Equus: Molly Calls On Panel

Sporting Post readers get thumbs up from veteran

When it was announced on Tuesday night that Rainbow Bridge had won the Equus horse-of-the-year title for the 2020/21 season, owners Mike and Norma Rattray would have raised their glasses to their grand campaigner.

The Rattrays are, first and foremost, animal lovers and their lifelong efforts have been rewarded, writes David Mollett on www.businesslive.co.za.

Mike Rattray’s father gave his son a horse at the age of three and his association with thoroughbreds progressed to him becoming a Springbok polo player.

Mike & Norma Rattray

The couple’s devotion to animals in the wild became apparent a few years back when, prior to an international jockeys’ challenge in Johannesburg, Mike Rattray hosted Frankie Dettori, Mick Kinane and this writer at Mala Mala. A considerable amount of champagne was consumed by the world’s best-known jockey!

While not wanting to be a “party pooper” regarding Rainbow Bridge’s award, it is in strict contrast to a poll published on Monday by Sporting Post. This gave War Of Athena 43% of the vote, Kommetdieding 37% and Rainbow Bridge only 6%.

Now, regular visitors to the website are racing boffins. They know their oats. Yes, they will have differing opinions on whatever is in the news, but the bottom line is that these are sensible ladies and gents expressing their personal views.

Among the many posts on the awards, perhaps two by Greg Clarke in Sporting Post are right on the money.

Last week he said: “Whilst War Of Athena is undoubtedly the standout on performance and should win on just about every scorecard and get the Three Year Old Filly award, a sympathy nod will be given to Rainbow Bridge who, make no mistake, is a racehorse of the highest order.”

Then, after the awards were announced, Clarke posted: “Whilst I have the utmost respect for the judges panel and Rainbow Bridge is a great racehorse, I would give a penny to hear why the judges looked past War Of Athena for horse-of-the-year. Notwithstanding Rainbow Bridge’s magnificence, it’s a decision that is difficult to figure out and probably should not be interrogated. What is done is done and best left to be.”

Many, including this column, will feel clarity is needed. The Racing Association should divulge the horse each panel judge voted for. Surely it can’t have been a unanimous decision.

When announcing the result of their poll, Sporting Post asked: “Did our readers vote with their hearts or their heads?” That question should be directed at the Equus panel.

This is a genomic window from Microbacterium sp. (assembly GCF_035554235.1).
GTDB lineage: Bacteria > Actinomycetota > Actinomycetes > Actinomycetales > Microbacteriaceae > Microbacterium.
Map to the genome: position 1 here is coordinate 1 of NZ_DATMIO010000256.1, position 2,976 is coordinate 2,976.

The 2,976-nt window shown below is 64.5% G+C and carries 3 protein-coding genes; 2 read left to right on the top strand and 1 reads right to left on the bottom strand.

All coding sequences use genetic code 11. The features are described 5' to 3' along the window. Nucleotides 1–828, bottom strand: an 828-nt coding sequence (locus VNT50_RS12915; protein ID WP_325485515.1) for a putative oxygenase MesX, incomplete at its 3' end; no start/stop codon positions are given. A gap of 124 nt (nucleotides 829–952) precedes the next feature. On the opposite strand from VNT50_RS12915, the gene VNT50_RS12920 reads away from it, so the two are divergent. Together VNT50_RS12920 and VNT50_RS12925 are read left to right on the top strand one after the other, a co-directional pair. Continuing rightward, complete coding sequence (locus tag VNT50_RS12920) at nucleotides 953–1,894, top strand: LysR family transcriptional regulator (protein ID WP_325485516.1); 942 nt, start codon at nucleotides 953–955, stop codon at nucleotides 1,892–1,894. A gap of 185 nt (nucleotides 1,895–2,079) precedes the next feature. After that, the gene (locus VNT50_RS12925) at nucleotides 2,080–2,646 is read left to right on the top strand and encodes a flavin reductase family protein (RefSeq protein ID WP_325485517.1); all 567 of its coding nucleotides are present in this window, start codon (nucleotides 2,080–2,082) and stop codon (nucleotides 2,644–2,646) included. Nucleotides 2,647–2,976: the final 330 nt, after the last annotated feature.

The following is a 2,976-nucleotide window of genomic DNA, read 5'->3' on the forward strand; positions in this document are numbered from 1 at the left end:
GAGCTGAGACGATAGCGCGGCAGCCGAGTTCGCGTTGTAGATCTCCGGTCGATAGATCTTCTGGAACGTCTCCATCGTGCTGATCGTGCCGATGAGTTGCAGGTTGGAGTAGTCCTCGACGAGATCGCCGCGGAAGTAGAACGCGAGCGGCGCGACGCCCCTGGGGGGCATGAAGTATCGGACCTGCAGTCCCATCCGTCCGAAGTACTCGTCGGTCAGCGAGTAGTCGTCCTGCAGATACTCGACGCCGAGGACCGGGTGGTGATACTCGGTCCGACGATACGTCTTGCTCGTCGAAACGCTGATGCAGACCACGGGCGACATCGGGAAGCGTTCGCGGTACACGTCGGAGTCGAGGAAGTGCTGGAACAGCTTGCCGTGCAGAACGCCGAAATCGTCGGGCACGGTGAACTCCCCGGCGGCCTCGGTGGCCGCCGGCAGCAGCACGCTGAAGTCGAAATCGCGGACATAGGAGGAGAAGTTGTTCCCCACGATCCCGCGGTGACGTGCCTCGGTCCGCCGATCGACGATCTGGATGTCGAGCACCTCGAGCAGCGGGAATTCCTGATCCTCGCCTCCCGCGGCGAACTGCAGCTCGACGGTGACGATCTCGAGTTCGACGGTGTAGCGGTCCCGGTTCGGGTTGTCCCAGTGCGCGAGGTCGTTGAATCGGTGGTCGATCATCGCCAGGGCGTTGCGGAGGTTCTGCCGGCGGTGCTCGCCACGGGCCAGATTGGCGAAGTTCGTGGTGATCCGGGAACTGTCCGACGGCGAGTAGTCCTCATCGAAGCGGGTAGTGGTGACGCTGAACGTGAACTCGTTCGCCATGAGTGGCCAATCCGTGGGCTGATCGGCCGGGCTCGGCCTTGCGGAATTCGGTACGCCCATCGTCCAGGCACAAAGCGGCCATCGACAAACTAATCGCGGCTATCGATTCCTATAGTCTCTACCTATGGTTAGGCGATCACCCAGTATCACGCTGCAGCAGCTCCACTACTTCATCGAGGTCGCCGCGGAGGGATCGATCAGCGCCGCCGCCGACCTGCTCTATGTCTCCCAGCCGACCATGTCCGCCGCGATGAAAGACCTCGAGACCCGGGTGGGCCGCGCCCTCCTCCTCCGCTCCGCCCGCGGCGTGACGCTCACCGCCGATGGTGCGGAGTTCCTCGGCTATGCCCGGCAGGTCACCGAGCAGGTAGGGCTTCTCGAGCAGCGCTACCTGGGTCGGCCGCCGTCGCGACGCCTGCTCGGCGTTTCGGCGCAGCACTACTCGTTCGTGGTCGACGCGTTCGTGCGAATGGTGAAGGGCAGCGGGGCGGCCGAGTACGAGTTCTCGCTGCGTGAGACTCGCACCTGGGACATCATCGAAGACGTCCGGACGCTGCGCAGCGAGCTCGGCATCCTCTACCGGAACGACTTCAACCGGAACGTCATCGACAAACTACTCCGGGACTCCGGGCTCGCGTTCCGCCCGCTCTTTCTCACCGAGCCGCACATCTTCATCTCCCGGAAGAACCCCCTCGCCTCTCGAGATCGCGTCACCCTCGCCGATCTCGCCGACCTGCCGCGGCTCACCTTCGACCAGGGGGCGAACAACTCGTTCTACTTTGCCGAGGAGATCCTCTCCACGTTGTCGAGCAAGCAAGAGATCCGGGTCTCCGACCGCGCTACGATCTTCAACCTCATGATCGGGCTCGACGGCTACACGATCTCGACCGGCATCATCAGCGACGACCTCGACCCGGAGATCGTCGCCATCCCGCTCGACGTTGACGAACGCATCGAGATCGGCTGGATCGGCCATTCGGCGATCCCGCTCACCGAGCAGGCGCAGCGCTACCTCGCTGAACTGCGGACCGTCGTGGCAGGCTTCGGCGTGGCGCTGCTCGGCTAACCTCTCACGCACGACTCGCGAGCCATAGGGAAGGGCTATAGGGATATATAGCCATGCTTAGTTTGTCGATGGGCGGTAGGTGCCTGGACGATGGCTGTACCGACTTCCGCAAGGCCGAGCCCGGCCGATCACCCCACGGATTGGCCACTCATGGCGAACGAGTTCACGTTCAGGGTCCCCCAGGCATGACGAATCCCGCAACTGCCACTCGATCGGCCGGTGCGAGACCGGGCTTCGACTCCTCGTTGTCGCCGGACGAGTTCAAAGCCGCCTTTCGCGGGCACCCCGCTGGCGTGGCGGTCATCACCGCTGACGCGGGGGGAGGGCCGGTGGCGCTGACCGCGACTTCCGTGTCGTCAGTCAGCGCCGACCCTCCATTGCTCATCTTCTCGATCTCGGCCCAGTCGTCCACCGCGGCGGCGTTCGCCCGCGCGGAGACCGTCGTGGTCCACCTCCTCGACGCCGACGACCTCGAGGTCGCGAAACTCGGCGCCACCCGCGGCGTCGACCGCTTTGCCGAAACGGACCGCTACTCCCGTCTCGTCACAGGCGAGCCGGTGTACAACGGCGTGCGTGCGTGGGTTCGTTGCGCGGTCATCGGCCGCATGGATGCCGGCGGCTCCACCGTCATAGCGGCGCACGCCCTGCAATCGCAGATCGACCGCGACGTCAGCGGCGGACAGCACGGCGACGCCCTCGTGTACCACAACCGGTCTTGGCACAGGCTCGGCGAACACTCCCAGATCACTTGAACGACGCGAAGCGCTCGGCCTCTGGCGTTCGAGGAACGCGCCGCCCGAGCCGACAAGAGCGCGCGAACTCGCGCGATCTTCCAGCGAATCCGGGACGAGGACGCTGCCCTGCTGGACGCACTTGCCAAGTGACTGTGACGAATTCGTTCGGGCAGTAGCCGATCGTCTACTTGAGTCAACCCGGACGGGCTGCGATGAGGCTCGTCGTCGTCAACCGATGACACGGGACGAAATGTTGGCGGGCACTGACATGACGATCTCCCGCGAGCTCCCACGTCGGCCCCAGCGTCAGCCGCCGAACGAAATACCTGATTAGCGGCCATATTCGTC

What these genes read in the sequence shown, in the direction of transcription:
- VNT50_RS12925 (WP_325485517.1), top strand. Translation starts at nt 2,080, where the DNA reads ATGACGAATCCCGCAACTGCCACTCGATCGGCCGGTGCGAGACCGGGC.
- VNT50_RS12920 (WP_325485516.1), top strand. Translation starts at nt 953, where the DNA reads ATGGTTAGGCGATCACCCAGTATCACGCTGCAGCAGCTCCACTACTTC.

Another post said: “My thinking may be a bit simplistic, but a top older horse winning the Met and Gold Challenge is a great achievement but not an unusual or unexpected one. A three-year-old winning the Queen’s Plate and Champions Cup is a rare achievement and should have been recognised.”

Jet Dark – dual award winner (Pic – Chase Liebenberg)

When Jet Dark was named champion three-year-old colt, it sent the chances of Kommetdieding, Linebacker and Malmoos winning the top award out of the window. Many will then have seen it as a two-horse affair between Jet Dark and War Of Athena.

The judges appear to have regarded Rainbow Bridge’s poor Durban July run (eighth of 18 and beaten by five lengths by Kommetdieding) as an “off day”.

Of course, the pity is we didn’t get our own King George in the Champions Cup where three-year-olds are tested against their older rivals.

As far as War Of Athena is concerned, connections must have felt like an owner whose horse is in front 100m from the line in the Derby only to get snared in the final stride. Still, no question she was the punters’ darling throughout the season.

And what of poor Linebacker?

Linebacker – empty handed after Equus (Pic – Candiese Lenferna)

Vaughan Marshall’s three-year-old hardly put a hoof wrong all season and a case could be made for him for the middle-distance award.

Following Durban July seconds with Celtic Grove (2001) and Yard-Arm (2003), it is understandable that Mike Rattray’s goal was to win the July. It is not going to happen with Rainbow Bridge but both he — and the late Chris Gerber, who purchased the horse as a yearling — would be proud indeed of a horse-of-the-year award. The son of Ideal World has raced in the colours of two outstanding gentlemen.

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